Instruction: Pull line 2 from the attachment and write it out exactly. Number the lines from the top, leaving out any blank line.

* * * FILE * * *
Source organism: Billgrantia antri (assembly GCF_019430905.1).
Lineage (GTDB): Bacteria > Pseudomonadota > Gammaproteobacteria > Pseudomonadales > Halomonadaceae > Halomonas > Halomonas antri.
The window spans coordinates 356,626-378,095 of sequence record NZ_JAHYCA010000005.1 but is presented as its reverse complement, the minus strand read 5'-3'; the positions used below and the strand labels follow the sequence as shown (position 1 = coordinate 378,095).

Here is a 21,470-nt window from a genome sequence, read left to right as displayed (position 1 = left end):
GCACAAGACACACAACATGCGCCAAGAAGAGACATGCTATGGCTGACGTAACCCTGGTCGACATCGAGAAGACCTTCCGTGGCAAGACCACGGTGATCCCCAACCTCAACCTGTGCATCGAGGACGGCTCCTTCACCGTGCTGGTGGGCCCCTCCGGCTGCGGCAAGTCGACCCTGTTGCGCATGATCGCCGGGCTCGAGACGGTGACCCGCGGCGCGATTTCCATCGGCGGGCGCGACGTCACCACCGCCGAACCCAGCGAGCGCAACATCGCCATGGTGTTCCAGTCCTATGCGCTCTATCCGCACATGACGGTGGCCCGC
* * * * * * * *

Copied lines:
Lineage (GTDB): Bacteria > Pseudomonadota > Gammaproteobacteria > Pseudomonadales > Halomonadaceae > Halomonas > Halomonas antri.